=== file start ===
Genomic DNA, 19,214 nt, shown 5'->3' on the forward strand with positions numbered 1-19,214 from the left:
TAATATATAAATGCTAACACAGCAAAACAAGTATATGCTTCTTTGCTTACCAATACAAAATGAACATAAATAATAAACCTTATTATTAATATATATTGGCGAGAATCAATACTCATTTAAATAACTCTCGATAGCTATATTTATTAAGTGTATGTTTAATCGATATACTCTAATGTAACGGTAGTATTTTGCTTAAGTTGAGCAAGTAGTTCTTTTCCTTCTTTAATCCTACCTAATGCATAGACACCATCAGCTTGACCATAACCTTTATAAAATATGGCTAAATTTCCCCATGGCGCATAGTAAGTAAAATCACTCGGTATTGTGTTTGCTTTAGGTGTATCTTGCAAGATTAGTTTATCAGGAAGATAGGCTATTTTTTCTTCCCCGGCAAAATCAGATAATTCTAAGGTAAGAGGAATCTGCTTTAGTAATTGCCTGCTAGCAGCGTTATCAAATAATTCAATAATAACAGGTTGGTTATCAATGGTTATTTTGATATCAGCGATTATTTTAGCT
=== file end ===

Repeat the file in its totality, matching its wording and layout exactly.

Genomic DNA, 19,214 nt, shown 5'->3' on the forward strand with positions numbered 1-19,214 from the left:
TAATATATAAATGCTAACACAGCAAAACAAGTATATGCTTCTTTGCTTACCAATACAAAATGAACATAAATAATAAACCTTATTATTAATATATATTGGCGAGAATCAATACTCATTTAAATAACTCTCGATAGCTATATTTATTAAGTGTATGTTTAATCGATATACTCTAATGTAACGGTAGTATTTTGCTTAAGTTGAGCAAGTAGTTCTTTTCCTTCTTTAATCCTACCTAATGCATAGACACCATCAGCTTGACCATAACCTTTATAAAATATGGCTAAATTTCCCCATGGCGCATAGTAAGTAAAATCACTCGGTATTGTGTTTGCTTTAGGTGTATCTTGCAAGATTAGTTTATCAGGAAGATAGGCTATTTTTTCTTCCCCGGCAAAATCAGATAATTCTAAGGTAAGAGGAATCTGCTTTAGTAATTGCCTGCTAGCAGCGTTATCAAATAATTCAATAATAACAGGTTGGTTATCAATGGTTATTTTGATATCAGCGATTATTTTAGCT